This reminds me of my great-uncle Fred. He was a lifelong farmer, an immigrant from the German-speaking part of Switzerland, where he’d grown up on a dairy farm. He moved to the Central Valley (of California) in the 50s, married my great-aunt Fern, and together they bought 160 acres near Chowchilla. They had 12 dairy cows (each with her own name, each with a stall with her name carved over it–Fred’s work), some almonds and cotton (cash crops), alfalfa, and a huge garden where they grew most of their own food. I was a city kid, and I’d never tasted fruits and veggies as wonderful as those grown by Fern and Fred. Fred wasn’t a big guy–maybe 5’5″ tall–but he had the hugest hands I’d ever seen. Like you describe your dad’s hands, PZ, Uncle Fred’s hands were worn with toil. I loved seeing him reclining in the alfalfa field, as he occasionally did, his dairy cow friends clustered around him, while he called their beautiful German names and stroked them softly with his big hands. (The cows were very protective of Fred; we kids had to stay out of the field.) After Fern and Fred died, their farm was bought by a big corporate landowner, their hand-built house and barn demolished, and their land planted to I-don’t-know-what, typical of today’s Central Valley. I can still remember Fred, perched on his hand-carved milking stool, expertly spritzing the barn cats with milk, and them purring and his cow looking around inquisitively.

  5. stroppy says

    I like that story.

    I’ve got my regrets. You don’t want to ignore them, but they can swamp you if you get in the habit of dwelling on them, as I tend to do.

    The best advice I heard recently was to “titrate your regrets.” It helps.

  6. PaulBC says

    those dreadful men’s magazines like Saga and Argosy

    These must be before my time. If I substitute “Omni” am I on the right track?

    I got interested in the I Ching a little, since it showed up in fiction I was reading (Herman Hesse and Philip K Dick). I never imagined it to be anything but random. But randomization itself can have the power to pull you out of a a rut (and more formally, avoid pathological cases in deterministic algorithms). I wondered if there might be some value to reflecting something ambiguous and uncorrelated to my thoughts on a daily basis. I never tested the idea systematically.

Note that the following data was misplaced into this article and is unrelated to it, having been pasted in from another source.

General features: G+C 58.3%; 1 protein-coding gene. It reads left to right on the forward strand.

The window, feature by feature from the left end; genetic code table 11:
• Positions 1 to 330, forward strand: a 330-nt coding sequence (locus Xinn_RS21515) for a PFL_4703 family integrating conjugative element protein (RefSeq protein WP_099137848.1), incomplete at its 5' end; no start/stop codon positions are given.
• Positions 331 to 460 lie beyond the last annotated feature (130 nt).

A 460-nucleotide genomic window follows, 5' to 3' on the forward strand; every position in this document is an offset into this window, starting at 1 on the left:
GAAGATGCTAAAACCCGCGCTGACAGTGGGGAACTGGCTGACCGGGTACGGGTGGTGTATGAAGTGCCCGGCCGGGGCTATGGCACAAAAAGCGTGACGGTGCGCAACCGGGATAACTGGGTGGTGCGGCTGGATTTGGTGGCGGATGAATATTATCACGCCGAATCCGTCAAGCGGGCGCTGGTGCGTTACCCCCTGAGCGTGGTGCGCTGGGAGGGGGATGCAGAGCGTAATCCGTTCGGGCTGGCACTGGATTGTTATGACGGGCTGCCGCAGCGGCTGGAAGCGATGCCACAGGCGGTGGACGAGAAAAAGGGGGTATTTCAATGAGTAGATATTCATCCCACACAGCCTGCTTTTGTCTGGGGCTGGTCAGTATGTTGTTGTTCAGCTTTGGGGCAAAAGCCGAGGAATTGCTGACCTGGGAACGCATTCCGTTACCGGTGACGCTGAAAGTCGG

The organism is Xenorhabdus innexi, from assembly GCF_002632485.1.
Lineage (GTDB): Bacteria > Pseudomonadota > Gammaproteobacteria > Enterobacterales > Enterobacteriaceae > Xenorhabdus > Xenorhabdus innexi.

7. PaulBC says

    I’d be fine with “spade-shaped hands” just don’t call me an upstart.

    Seriously though, touching story. It’s unfortunate that people can get sensitive about things like that. Actually, I have an older brother with a chip on his shoulder about having been a metal worker. He’s very smart, dropped out of college, and (granted it’s self-reported) was excellent at it. It also harmed his health and he reinvented himself as an IT network person in middle age. He’s absolutely certain I view him with snobbery. In fact, he’s amazingly gifted and can do plenty of things I can’t do at all.

  8. says

    In the 60s and 70s, at least, if you wanted to read about cryptozoology and UFOs from a totally credulous point of view, the men’s magazines were perfect. I still remember seeing the story of the Minnesota Iceman in one of those magazines, which I’d read while waiting for the dope to dry on my model airplanes in my grandmother’s attic. That one had me going for a while.

  9. mrandmrsoccupant says

    PZ, you woke up before the end of the dream. This is how the rest of it goes:
    [Dad just looks at his hands for a minute, gets up and doesn’t say anything, and goes back in the house. I think I really hurt him.] You run after him. “Dad! Dad!” catching up to him before he can get to his private place. :”I had the book upside down.” You hold the book out — upside down. “You really have heart-shaped hands.” You gently take them in yours. “These are strong hands, sure. But they’re also artistic hands. And most importantly, they’re loving hands.” The hurt melts away, leaving only admiration, respect, and love.

  10. AussieMike says

    The last time I hugged my dad and gave him a kiss on the forehead was March 29 this year. But he had died in his bed only 30 minutes earlier. I hadn’t hugged him properly since I was a kid 30 or 40 years ago. So stupid I know. His 80th birthday is tomorrow, 26 September. Don’t leave it that long ok!